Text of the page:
‘We’re not guilty’: CEO of NSW Central Coast aged care provider condemns Royal Commission’s Interim Report

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Peninsula Village CEO Shane Neaves (pictured) has joined criticism from other CEOs last month of the Royal Commission’s sector as a shocking tale of neglect.

“The report paints a terrible picture suggesting that all providers are guilty of the same neglect as those examples that have been voiced at the Royal Commission hearings,” he said.

“I wholeheartedly believe that there are shortfalls in our industry, but it is truly challenging to motivate a team of hardworking people when they are constantly being told they aren’t good enough.

“To state that the sector is ‘unkind and uncaring’ towards older people must be corrected. I do admit that Peninsula Villages isn’t perfect, and we do make mistakes, but we are not, in my opinion, unkind or uncaring towards our residents.”

“These comments really impact those of us who work in the sector and are truly committed to the delivery of quality care and understanding of residents’ needs.”

“We do our best in an environment that has its difficulties.” “I honestly believe the staff here at Peninsula Villages are one of our biggest assets and are confident our beloved residents would agree with this sentiment.”

“To therefore, be generally labelled as being unkind and uncaring, is just not appropriate. What is disappointing however is the throw away statement by the Commissioners that has an impact on all aged care providers. We admit mistakes occur but to say the sector as a whole is ‘substandard and unsafe’ is an unfair critique of the industry and those who are working hard to maintain it.”

Mr Neaves says he personally considers the Report to be an inaccurate overview of the industry and he is a little disillusioned with its outcomes.

“I am in agreeance with the fact that the access to aged care services is hugely complex,” Mr Neaves said.

“Here at Peninsula Villages we endeavour to do our best with the limited funding we are provided. Our commitment to resident focused care, that we are currently rolling out across the organisation, proves that we are focused on our residents’ needs. Peninsula Villages has a strong clinical governance structure in place which addresses any shortfalls in service delivery. Our team, the executive and our board take this extremely seriously.”

“In regard to the comments in the report regarding ‘underpaid, undervalued and insufficiently trained workforce’, we certainly acknowledge that the award rates within the sector are poor and in no way reflective of the dedication of those who work within it. At Peninsula Villages we pride ourselves on providing staff with additional benefits beyond wages. We have an encouraging and flexible employee program that aims to motivate and support our team.”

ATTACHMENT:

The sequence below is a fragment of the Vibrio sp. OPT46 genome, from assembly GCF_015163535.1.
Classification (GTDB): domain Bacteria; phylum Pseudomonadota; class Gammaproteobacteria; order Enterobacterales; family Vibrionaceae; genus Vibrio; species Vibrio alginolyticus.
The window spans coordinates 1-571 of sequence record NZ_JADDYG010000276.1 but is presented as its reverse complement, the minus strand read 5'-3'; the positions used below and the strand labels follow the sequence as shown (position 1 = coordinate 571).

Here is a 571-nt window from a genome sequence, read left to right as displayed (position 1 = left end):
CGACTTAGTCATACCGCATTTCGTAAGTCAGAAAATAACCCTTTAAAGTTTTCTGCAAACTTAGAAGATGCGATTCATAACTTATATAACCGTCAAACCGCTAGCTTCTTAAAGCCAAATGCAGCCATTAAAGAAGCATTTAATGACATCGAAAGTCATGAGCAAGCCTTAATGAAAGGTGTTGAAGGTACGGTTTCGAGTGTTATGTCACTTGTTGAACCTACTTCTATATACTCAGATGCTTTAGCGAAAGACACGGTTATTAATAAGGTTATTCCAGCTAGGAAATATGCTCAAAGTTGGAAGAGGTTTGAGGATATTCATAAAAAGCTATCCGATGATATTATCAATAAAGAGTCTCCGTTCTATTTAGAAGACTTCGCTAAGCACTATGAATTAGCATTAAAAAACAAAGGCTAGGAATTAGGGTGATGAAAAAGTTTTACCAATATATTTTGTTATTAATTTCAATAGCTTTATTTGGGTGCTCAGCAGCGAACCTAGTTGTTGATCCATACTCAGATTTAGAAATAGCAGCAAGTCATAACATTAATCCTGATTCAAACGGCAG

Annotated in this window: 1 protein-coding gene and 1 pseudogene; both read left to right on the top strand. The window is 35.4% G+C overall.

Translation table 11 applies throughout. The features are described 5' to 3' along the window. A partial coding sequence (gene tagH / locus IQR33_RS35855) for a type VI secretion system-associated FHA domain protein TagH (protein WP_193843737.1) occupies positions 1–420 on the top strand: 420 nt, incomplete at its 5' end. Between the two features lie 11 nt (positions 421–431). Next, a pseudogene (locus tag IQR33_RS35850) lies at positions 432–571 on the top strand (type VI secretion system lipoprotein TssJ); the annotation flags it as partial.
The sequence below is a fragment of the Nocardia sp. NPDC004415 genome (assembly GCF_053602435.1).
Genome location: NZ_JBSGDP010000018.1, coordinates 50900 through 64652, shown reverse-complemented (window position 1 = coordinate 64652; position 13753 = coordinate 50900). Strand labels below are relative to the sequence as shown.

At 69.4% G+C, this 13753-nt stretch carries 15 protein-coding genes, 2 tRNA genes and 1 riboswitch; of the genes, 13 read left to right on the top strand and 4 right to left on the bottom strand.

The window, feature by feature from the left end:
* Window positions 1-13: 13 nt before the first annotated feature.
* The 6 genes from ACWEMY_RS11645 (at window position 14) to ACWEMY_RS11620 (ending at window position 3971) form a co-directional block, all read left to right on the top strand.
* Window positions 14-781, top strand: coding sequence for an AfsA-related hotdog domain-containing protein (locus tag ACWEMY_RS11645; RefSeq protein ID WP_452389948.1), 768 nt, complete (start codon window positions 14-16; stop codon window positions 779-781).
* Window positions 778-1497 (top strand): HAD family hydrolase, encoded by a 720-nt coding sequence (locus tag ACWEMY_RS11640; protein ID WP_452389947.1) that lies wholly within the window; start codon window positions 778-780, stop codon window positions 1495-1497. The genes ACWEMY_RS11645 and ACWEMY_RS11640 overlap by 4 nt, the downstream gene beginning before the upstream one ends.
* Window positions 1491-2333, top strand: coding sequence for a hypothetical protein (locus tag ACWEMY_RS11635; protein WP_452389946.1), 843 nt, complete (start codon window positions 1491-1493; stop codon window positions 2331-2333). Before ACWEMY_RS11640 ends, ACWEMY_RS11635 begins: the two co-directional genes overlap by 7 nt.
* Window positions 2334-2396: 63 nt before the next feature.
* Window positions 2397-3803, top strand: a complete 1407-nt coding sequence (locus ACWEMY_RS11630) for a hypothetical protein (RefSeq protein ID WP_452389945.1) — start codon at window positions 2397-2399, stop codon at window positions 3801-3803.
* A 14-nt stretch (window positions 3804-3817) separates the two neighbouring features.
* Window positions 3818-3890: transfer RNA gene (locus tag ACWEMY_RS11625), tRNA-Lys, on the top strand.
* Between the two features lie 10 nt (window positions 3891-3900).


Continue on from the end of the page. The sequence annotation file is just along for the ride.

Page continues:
“We also assure our staff that they are not undervalued, not by management or our residents. Our monthly chief executive officer afternoons are dedicated to recognising our team. “We celebrate staff anniversaries. We reward our team through service awards and, most of all, we look at ways of implementing initiatives throughout our organisation that have, at their core, a focus on our team. In terms of training, you only need to look at our recent annual report to see the commitment we make as an organisation to training and education.”

The CEO blames government inaction for the current problems in the sector.

“In many cases the government barely implemented recommendations suggested to them over numerous inquiries, and, in some cases, didn’t respond to inquiry reports at all,” he said.

“Due to the funding model that we work under, we cannot deny that there are limitations in services. In our annual report, I commented on the Aged Care Financial Report that stated residential aged care expenses increased by 5.4 per cent and our government funding (income) rose by only 1.3 per cent. That means that while more expenses are incurred across residential aged care, less income is received.”

“We know something has to give, and here at the Village we are lucky enough to have other sources of income to subsidise our aged care services. Once again, this is due to a strong commitment by the Village and board to do our best.”

Mr Neaves acknowledged the Commissioners had found serious instances of substandard care and unsafe practices.

“This certainly is a problem,” he said. “I know that shortfalls in service provision in the industry is common.”

“It also identifies the underpaid, undervalued and insufficiently trained workforce and isolation of young people with disabilities. I hope everyone involved in the sector who has pride in the delivery of service we provide, supports each other and continues to work hard for our residents who know us best.”